The original version of Lament for Jerusalem was commisioned by Father Arthur E. Bridge OAM for Ars Musica Australis. The 'Jerusalem version' was arranged for The Choir of London. First performance at Christ Church, Spitalfields, London on 18th December 2004, by The Choir of London and The Orchestra of London conducted by Jeremy Summerly.
Lament for Jerusalem 'Jerusalem version' (2002)
The title Lament for Jerusalem might suggest a work written for the war-torn place that contemporary Jerusalem has become, but this would be to limit and misunderstand it. For me, Jerusalem is a universal symbol which signifies the changeless and celestial synthesis of the Cosmos, and the primordial longing of man for God. The Lament is a sign, therefore, and a lament for the lost paradise that is universal. Titus Burchhardt has said that “Sacred Art recapitulates the creation in parables, delivering the human spirit from its attachment to crude and ephemeral facts”. Thus, Lament for Jerusalem has nothing to do with the endless and despairing ugliness of the forms which permeate the ordinary life of our times, but is rather, I hope, a love-song, lamenting our banishment from home, and the temporary loss of our Beatific vision. So Lament for Jerusalem is a mystical love-song. It is only through love that there can be a transcendent unity of all religions and all manifestations of God. I have taken texts from various traditions, and in composing, attempted to form a unity. There are three elements: the Christic in Christ’s lament over Jerusalem (Matthew 23), which is sung by the chorus in the original Greek; the Judaic in Psalm 137 “by the waters of Babylon we sat down and wept”, the words divided between the choir and the solo soprano; and the Islamic, taken from the prologue of Maulana Jalalu-d-din Muhammad i Rûmi’s sublime Masnavi, which is always sung by the solo countertenor. All phenomenal existences (man included) are but “veils” obscuring the face of the Divine Noumenon, the only real existence, and the moment His sustaining presence is withdrawn they at once relapse into their original nothingness. It is only through the love of God that the world, at an inner level, can heal itself in a civilisation of plurality and outward discord.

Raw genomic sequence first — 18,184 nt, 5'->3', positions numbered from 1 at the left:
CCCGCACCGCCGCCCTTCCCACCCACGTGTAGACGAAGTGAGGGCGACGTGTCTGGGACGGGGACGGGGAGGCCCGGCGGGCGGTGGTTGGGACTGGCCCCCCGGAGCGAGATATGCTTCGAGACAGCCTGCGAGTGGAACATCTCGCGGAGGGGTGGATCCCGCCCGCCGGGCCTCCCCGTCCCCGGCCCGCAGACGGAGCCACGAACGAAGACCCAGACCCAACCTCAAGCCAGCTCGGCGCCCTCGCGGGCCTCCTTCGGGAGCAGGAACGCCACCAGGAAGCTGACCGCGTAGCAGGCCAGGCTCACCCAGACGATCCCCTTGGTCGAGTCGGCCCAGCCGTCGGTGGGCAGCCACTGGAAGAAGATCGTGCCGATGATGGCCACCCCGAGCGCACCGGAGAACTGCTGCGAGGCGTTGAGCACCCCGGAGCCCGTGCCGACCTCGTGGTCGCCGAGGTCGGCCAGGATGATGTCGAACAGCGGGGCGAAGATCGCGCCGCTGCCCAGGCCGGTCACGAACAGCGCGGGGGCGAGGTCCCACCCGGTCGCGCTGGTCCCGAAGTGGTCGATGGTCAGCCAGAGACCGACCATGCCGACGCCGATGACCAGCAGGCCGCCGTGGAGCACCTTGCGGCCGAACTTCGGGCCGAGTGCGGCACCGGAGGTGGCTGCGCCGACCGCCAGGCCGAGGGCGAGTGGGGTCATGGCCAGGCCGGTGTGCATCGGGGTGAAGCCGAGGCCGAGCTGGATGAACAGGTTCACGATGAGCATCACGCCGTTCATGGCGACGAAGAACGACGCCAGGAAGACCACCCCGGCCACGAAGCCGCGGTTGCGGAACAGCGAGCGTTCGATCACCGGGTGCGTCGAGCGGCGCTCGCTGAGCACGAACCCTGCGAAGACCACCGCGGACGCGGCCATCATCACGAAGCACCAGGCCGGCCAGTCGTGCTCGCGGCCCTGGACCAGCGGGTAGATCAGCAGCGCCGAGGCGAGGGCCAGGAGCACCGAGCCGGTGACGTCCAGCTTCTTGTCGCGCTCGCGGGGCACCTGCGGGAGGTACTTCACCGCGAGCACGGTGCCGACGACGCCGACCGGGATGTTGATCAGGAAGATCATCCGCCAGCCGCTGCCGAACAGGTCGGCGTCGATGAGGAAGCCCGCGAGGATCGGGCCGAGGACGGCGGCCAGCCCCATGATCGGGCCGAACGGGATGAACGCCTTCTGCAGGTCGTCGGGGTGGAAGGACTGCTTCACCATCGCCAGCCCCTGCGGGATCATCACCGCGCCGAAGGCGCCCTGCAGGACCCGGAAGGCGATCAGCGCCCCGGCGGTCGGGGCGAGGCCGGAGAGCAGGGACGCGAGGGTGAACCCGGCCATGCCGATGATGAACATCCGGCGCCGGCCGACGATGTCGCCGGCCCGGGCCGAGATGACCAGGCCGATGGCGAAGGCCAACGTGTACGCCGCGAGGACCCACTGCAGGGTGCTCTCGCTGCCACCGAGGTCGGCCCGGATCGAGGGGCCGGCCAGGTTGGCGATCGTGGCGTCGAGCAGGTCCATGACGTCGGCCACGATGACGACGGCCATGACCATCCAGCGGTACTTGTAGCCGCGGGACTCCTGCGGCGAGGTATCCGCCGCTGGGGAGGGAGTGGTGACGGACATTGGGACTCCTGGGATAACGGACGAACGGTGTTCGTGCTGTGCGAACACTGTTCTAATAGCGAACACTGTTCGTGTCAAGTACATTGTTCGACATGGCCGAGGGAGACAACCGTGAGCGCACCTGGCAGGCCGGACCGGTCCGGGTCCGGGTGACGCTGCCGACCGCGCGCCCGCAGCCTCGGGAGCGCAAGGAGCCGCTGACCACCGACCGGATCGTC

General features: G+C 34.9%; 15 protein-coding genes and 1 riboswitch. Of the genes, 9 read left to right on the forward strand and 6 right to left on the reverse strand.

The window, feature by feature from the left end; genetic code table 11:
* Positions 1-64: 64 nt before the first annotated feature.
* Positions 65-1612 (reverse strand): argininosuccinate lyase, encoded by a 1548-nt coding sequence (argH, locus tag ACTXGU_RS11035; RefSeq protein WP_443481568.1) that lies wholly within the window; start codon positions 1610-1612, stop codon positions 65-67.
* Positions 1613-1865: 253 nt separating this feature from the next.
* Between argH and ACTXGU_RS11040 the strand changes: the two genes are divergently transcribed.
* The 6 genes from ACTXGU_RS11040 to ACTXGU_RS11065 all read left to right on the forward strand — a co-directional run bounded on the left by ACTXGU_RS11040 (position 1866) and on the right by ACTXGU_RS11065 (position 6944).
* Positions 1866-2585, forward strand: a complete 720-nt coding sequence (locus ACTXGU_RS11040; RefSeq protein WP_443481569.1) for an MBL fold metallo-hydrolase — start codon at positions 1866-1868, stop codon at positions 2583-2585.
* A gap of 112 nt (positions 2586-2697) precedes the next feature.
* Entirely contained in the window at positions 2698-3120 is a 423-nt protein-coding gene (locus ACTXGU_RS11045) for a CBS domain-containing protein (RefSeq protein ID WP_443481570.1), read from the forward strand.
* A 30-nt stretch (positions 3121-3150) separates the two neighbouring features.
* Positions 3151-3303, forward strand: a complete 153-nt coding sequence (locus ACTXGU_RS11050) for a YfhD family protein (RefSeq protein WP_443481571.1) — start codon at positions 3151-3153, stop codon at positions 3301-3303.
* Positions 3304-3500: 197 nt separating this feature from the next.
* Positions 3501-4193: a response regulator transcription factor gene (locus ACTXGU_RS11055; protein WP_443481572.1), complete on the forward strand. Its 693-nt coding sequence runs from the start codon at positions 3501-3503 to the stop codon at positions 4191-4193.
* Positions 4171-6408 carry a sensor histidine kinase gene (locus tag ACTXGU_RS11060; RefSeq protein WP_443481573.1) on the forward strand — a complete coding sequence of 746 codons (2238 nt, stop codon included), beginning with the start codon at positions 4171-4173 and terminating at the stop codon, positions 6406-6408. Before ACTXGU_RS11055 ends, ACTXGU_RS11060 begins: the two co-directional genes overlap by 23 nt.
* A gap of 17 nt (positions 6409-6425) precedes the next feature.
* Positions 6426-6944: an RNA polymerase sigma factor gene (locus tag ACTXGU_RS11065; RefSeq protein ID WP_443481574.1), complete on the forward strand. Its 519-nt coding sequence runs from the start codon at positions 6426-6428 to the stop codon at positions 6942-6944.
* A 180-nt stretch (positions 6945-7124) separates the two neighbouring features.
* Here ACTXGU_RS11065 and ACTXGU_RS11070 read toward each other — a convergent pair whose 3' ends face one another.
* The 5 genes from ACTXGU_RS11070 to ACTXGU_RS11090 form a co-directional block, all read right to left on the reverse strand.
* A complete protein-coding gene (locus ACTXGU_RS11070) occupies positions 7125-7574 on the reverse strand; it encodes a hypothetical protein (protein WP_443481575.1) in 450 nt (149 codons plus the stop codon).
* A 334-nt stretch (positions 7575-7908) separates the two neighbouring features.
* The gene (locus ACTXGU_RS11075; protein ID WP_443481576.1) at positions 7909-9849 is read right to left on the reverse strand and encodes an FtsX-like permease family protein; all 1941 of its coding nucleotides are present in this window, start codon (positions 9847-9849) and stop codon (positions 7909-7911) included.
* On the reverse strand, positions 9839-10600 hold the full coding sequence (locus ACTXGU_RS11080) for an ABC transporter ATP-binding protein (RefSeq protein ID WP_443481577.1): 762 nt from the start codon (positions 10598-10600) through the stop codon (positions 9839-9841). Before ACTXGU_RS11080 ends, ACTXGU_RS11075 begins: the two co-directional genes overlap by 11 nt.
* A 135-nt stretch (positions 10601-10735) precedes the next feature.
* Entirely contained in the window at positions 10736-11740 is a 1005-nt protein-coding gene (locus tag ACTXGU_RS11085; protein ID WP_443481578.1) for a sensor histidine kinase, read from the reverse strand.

The music of Lament for Jerusalem should be sung and played with great intensity, but at the same time with purity of heart, always reflecting the mystical, sacred and sublime nature of the texts. Also, although intensely tender, it should have a magisterial dignity, transcending any human dimension. The mysterious words of Christ, “Eklafsen ep afteen” (He wept over her) ambiguously and consistently haunt the music of the entire lament.
The structure of the Lament reflects the simplicity of a love-song. The work is divided into seven Stanzas, each of which contains the Christic, Judaic and Islamic elements, as well as the cosmic dimension of the piece as a whole. Ideally it should be performed in a sacred space or other generous acoustic that will allow the music to ‘breathe’ in its slow, measured pace, as befits a lamenting, mystical love-song. The flutes, oboe and strings represent love, the brasses royalty and dignity, the harp, Tibetan temple bowls and tubular bells ritual, and the voices the Logos (the Word of God) of the three traditions.
Preview the score: